- The Washington Times - Thursday, October 30, 2014

Two out of three Americans agree that politics influenced the Obama administration’s decision to push this year’s Obamacare enrollment until after the Nov. 4 election, according to a poll released Thursday.

The nationwide poll conducted by HealthPocket found 63 percent of those surveyed said the delay was motivated by political concerns, while 37 percent said politics were not behind the decision to move the enrollment date from Oct. 15 to Nov. 15.

Administration officials have denied that political considerations were a factor in postponing the enrollment date, saying that the decision was made to give insurers more time to set their 2015 rates. The 2014 enrollment, which began Oct. 1, 2013, was heavily criticized after multiple computer glitches.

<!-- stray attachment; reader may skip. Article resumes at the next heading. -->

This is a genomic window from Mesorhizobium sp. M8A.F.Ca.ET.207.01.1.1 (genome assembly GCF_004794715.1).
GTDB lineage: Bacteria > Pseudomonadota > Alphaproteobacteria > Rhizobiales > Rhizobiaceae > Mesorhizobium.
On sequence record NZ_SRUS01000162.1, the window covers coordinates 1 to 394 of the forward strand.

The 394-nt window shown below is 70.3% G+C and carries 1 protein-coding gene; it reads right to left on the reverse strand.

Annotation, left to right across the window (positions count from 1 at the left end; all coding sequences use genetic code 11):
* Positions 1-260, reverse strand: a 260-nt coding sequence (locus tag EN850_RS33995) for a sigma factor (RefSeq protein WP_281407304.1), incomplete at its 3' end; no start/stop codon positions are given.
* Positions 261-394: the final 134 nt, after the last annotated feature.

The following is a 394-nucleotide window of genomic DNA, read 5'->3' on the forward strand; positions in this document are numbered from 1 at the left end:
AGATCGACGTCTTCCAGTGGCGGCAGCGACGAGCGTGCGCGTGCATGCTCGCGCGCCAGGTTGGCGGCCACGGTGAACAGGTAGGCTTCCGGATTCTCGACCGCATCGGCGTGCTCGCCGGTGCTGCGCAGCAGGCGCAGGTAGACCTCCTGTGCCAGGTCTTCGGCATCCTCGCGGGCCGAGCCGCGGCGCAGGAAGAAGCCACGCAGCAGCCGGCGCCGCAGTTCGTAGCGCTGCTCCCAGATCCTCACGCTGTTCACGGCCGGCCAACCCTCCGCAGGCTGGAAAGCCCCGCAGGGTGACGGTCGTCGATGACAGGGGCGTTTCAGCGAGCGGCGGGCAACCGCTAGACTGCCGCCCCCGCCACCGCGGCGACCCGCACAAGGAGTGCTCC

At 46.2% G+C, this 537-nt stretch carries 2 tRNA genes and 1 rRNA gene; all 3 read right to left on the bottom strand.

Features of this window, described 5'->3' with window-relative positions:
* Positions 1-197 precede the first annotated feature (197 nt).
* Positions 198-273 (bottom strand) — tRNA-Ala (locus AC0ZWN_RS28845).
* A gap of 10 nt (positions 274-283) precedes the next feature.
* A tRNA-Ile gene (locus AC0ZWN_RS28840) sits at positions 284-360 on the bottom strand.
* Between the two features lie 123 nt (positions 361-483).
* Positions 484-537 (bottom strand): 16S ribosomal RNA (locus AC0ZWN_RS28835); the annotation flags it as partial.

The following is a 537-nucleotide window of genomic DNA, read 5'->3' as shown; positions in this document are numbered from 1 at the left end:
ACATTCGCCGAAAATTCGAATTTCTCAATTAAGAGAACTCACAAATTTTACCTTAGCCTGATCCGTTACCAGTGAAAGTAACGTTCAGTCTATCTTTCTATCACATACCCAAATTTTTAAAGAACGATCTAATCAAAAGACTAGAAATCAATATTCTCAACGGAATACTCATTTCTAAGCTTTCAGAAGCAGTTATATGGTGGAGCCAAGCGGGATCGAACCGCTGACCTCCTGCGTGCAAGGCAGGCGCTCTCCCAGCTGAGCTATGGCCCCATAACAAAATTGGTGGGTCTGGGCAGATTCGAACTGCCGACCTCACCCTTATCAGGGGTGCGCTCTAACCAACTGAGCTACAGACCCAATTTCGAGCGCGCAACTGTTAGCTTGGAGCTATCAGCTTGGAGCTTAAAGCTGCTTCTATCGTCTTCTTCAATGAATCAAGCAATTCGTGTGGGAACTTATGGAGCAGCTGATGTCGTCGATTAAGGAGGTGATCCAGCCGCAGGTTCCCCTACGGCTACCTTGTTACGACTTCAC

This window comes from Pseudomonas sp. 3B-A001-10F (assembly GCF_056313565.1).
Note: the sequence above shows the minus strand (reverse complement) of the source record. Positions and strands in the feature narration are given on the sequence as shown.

Republicans have accused the administration of playing politics by concealing the details, including the costs of the health-care plans, until after the midterm elections.

In the poll, respondents were asked, “Do you think the administration delayed the Obamacare enrollment period from October 15th till after the elections for political reasons?” They could choose from two answers: “No, politics weren’t behind the date change” or “Yes, politics influenced the date change.”

“Seventy percent more respondents believed there was a political reason behind the enrollment delay than those who did not,” the poll concluded. “This sentiment crossed geographies as well as gender.”

The survey results were based on 1,264 responses to a nationwide online survey conducted Oct. 24-26. The poll’s margin of error was +/- 3.3 percentage points.

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